Most ad tech product managers understand that banner ads are now widely seen as the dinosaurs or web-based advertising – text heavy, clunky and so uninspiring people have become blind to them. By harnessing the power of the visual web, New York-based ad tech start-up TripleLift is helping evolution on its way with a product that may well select text-laden banners for extinction and replace them with beautiful, inherently social images for viral sharing.
Harnessing the power of the Visual Web
And it’s just raised $4 million in Series A, a cash injection which brings its total investment since its launch in 2012 to $6.13 million. Describing TripleLift as a native advertising company leaves out more than it reveals; the more discerning product manager will want to know what makes TripleLift unique.
The startup’s co-founder and CEO, Eric Berry, told TechCrunch journalist Anthony Ha that the Web is evolving at an accelerated pace from an emphasis on text to a massive emphasis on the image – the Visual Web is here. He said:
“We’re finding that brands are creating a lot of beautiful images to communicate with their customers. A lot of this is for microsites or campaigns that they create, in addition to for assets created for social media.”
TripleLifts trawls the web and finds the images that the advertiser senses speak most effectively to their audiences, irrespective of where they’ve been posted. Its image fingerprinting technology can match those images wherever they are, no matter whether they’ve been re-sized, cropped or compressed, and converts them into beautiful native display ads that automatically blend in with the look and feel of publisher websites.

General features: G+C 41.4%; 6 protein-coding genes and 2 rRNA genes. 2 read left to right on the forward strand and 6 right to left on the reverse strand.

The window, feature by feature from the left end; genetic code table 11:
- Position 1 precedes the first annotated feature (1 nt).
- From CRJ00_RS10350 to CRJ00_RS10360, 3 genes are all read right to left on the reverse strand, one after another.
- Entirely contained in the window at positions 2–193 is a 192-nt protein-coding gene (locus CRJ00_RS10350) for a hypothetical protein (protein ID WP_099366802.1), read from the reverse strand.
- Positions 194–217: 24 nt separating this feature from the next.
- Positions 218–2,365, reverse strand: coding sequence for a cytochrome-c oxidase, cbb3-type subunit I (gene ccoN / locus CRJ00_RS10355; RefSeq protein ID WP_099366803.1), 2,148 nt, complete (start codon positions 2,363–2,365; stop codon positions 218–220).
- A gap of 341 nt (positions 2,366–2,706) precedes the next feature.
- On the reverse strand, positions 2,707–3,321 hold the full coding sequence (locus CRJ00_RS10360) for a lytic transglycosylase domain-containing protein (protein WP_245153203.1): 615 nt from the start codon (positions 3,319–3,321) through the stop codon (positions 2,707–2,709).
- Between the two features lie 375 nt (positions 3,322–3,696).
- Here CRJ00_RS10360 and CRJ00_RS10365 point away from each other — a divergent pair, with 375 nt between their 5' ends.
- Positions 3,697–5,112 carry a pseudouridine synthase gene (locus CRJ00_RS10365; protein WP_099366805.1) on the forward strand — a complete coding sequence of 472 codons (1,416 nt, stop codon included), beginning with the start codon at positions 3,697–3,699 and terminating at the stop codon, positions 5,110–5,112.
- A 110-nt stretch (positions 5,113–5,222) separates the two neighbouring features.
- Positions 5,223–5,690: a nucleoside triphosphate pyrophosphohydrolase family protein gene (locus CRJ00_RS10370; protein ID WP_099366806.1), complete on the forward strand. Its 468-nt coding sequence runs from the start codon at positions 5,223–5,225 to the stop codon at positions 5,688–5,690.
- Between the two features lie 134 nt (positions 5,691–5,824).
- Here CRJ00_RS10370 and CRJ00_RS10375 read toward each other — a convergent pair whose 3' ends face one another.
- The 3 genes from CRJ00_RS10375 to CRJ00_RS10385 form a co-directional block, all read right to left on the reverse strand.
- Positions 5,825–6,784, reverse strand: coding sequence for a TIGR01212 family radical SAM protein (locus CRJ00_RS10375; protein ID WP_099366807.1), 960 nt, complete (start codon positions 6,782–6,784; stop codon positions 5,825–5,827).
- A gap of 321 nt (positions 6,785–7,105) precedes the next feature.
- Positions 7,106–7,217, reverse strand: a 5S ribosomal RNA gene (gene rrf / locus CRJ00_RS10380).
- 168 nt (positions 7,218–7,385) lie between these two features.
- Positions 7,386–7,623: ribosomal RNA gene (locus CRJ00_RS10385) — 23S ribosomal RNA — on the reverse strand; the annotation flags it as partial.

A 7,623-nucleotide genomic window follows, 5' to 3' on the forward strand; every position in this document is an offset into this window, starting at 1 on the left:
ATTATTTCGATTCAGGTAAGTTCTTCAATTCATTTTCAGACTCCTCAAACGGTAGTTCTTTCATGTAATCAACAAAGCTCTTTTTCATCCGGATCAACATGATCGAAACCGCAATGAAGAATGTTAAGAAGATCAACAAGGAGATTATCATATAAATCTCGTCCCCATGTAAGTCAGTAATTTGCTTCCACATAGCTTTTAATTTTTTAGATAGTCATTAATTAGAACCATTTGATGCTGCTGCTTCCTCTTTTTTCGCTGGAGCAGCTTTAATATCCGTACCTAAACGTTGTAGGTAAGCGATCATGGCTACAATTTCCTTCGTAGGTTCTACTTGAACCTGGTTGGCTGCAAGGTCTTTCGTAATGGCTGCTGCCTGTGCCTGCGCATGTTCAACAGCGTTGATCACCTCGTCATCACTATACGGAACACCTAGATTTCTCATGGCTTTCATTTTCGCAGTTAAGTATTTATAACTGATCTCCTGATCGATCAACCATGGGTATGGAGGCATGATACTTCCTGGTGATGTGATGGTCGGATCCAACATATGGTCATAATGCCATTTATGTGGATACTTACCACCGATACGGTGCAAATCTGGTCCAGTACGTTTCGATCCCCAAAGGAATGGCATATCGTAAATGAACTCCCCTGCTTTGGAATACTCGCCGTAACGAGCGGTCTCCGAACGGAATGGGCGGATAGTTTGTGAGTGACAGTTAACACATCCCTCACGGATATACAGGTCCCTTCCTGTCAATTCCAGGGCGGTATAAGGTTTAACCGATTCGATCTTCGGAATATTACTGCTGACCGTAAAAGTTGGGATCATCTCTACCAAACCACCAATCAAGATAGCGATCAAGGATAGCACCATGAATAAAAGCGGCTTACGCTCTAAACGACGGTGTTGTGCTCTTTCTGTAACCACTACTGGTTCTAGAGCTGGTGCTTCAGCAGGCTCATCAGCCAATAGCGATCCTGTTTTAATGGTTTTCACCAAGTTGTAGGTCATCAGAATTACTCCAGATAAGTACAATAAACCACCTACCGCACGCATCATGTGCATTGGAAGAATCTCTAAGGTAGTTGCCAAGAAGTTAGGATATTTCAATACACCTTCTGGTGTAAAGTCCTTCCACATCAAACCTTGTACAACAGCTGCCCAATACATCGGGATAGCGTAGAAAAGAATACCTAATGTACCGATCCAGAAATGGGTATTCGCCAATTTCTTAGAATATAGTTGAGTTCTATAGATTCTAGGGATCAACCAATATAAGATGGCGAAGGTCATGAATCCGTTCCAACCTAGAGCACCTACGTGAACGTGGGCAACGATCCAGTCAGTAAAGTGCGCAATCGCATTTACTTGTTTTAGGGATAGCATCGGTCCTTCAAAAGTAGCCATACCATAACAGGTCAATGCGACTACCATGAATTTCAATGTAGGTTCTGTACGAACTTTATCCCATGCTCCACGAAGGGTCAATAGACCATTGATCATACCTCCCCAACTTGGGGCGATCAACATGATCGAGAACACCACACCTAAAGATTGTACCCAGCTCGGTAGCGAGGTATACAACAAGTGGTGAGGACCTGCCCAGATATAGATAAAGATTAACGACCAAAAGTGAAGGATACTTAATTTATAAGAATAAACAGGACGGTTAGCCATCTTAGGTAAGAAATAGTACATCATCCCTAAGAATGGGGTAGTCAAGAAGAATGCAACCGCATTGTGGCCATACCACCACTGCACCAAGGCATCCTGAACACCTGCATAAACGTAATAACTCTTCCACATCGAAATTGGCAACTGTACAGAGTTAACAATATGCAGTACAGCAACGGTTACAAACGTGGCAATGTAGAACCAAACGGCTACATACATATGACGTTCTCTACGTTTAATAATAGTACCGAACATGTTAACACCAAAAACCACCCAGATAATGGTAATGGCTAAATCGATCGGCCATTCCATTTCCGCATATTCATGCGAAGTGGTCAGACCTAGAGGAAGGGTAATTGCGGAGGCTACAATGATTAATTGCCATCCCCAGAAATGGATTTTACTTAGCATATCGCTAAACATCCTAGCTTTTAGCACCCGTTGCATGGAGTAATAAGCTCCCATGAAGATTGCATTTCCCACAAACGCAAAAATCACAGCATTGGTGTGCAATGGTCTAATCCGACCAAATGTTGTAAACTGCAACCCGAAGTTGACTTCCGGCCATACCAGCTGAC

Torqueing up the tech
But that’s not all (tech-savvy product managers will like this bit): TripleLift is building digital Adland’s first real-time bidding-based native exchange.
The new funding round, which was led by True Ventures (iNovia Capital, Laconia Ventures, Liberty City Ventures, MESA +, NextView Ventures and the Social Internet Fund plus others also participated), will help the startup move the web away from ugly banners to ravishing, image-centric native ads, Berry said, adding:
“Because our native advertising is so heavily dependent on technologies like computer vision and dynamic templating, we’re investing heavily in engineers and analysts, as well as the significant amount of hardware required to actually enable the technology.”